Judging from the voluminous hate mail the topic has generated in the past, I'd doubt I'm going to get very far with a defense of Blair Hornstine, but I'll give it the old (non-Ivy-League) college try. But before we start, here's Hornstine's mug shot to remind you of why you fight:
You'll recall Hornstine as the Moorestown, NJ high school valedictorian, Epstein/Barr sufferer and apparently pathological overachiever whose father sued her school this spring to spare her the indignity of having to share the valedictorian title.
Hornstine's predicament exercised the passions of countless detractors, who were further emboldened when the young graduate was caught not attributing some information taken from court decisions and presidential speeches in stories she'd written for a local newspaper.
Now, with this report that Harvard University has revoked Hornstine's acceptance, I say the young woman is being punished beyond all proportion to her crimes. Not because she doesn't deserve the smackdown (I'd support a constitutional amendment requiring her to attend Fairleigh Dickinson), but because this "plagiarism" charge is a big flaming bag of poop.
Hornstine is charged with not properly attributing material taken from several Supreme Court decisions and some speeches by President Clinton. Failing to attribute that stuff is unprofessional and likely to cause confusion among close readers of the newspaper, but what could possibly be more public information than a court decision or a presidential speech? Is a writer who alludes to the "national malaise" plagiarizing Jimmy Carter? Did I owe Judge Woolsey's estate a nickel when I complained that Ulysses "did not tend to excite sexual impulses or lustful thoughts"? This is the kind of journalistic sin that should have been caught by some editor at the Cherry Hill Courier-Post, with a margin note that says "Need a source for this." To pretend that this is plagiarism on the order of Shalit/Ambrose/Goodwin et al is, well, the kind of thing I'd expect from a Yalie!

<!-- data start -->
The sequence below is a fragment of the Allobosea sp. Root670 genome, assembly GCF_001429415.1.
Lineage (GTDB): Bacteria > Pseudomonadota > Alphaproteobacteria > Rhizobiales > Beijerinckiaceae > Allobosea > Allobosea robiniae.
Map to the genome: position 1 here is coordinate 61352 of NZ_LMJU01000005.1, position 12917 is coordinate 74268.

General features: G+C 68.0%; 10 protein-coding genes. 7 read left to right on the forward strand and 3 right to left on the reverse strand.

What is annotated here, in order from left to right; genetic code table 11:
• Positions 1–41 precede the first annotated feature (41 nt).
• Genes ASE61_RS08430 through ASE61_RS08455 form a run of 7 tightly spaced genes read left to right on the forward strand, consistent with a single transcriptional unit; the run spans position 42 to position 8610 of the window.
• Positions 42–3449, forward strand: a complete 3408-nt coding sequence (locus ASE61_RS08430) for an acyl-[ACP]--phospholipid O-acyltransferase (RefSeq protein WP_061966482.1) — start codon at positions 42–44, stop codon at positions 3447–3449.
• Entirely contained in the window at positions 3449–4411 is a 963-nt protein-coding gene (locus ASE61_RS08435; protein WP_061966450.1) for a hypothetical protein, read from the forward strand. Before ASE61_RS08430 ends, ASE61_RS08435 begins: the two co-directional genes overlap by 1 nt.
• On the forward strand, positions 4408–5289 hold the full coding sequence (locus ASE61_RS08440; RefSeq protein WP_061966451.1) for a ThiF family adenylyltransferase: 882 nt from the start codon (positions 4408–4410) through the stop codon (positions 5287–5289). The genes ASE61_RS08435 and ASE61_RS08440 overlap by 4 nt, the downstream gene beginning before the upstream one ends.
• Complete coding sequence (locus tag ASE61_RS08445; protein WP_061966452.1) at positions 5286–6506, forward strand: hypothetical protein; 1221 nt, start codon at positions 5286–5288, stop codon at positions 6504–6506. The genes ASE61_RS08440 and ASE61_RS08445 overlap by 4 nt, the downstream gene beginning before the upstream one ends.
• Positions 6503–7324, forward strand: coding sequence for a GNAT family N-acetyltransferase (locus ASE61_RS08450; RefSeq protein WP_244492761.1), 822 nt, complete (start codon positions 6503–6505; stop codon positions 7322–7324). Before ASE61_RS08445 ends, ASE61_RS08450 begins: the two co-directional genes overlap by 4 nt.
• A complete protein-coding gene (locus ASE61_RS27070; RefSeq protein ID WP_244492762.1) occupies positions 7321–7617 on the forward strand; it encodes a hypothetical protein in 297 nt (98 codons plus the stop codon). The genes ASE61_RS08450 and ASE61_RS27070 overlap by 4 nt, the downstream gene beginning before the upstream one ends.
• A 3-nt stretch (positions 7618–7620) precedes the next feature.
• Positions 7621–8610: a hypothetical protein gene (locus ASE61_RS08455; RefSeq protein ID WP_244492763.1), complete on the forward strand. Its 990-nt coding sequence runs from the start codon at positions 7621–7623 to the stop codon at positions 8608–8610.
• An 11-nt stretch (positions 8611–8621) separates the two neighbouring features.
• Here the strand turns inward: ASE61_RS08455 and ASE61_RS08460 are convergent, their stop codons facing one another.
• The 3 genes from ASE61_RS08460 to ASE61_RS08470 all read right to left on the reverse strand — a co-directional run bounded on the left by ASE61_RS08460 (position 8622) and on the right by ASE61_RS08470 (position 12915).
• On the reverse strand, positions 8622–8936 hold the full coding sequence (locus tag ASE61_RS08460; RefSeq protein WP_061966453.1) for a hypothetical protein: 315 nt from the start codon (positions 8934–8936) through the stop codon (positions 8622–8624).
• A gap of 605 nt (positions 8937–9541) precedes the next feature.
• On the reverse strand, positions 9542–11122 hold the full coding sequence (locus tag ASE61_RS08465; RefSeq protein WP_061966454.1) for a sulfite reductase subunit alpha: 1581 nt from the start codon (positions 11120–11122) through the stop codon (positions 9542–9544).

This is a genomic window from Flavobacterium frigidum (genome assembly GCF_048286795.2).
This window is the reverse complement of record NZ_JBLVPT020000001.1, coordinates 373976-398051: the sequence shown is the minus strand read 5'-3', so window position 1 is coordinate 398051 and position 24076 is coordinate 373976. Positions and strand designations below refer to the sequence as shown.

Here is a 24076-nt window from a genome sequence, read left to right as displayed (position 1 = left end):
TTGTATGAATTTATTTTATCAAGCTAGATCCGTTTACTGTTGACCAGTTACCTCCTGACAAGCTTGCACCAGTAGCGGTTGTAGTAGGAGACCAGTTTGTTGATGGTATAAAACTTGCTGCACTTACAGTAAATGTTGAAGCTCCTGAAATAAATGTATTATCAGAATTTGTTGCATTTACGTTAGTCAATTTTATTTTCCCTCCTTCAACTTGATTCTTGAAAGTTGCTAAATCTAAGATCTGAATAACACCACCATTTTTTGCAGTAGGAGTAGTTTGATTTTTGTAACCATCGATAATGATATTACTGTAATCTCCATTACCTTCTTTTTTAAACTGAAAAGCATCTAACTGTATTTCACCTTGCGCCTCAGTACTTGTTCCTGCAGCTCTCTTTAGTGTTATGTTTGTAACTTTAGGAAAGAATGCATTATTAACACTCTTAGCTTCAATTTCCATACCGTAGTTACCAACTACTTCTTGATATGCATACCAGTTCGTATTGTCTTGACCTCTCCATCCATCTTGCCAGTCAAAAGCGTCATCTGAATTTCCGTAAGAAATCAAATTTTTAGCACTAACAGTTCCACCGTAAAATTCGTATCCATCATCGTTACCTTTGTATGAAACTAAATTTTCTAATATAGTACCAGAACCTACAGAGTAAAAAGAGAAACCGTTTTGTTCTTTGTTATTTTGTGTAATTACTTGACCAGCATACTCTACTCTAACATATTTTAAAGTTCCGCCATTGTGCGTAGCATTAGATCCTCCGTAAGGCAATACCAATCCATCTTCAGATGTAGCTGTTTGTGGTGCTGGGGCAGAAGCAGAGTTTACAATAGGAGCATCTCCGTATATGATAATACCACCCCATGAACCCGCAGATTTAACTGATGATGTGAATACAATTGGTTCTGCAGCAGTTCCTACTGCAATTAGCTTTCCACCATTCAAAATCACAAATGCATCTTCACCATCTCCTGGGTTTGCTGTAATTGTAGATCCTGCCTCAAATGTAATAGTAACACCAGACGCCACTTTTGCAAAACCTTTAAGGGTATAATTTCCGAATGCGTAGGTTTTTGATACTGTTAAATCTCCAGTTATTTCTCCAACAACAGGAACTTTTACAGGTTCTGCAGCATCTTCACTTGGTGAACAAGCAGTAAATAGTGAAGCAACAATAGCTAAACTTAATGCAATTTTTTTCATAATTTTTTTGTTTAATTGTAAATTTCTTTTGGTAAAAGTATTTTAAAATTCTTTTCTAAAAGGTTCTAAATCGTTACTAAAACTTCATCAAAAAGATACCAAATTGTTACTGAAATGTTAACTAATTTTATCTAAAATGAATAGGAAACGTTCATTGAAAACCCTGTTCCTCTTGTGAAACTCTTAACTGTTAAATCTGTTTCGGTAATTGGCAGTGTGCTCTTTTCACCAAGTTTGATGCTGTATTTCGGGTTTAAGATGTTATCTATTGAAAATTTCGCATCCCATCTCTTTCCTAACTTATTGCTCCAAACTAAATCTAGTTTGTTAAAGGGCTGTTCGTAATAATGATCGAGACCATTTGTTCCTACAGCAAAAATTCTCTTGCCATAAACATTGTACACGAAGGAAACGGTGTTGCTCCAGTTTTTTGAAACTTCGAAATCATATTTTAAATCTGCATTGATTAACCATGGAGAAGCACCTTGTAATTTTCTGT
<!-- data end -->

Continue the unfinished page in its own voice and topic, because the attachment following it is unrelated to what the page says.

Anyway, here's that Hornstine picture again:
Update: I'll be a monkey's uncle. Reader Evan McElravy has found what I was trying to locate before putting up this post: An actual textual comparison between Hornstine's writings and her sources, which changes the situation quite a bit. The borrowed material was not statistical or factual stuff, as I had assumed from reading Courier-Post's coy and dry description of it, but lengthy passages (of the kind of studied banality you can only get in a presidential speech) that Hornstine was passing off as her own prose poetry. All I can say in my defense is that I did not realize reporting on Hornstine's predicament required the same standards of knowing what the hell you're talking about as do school assignments.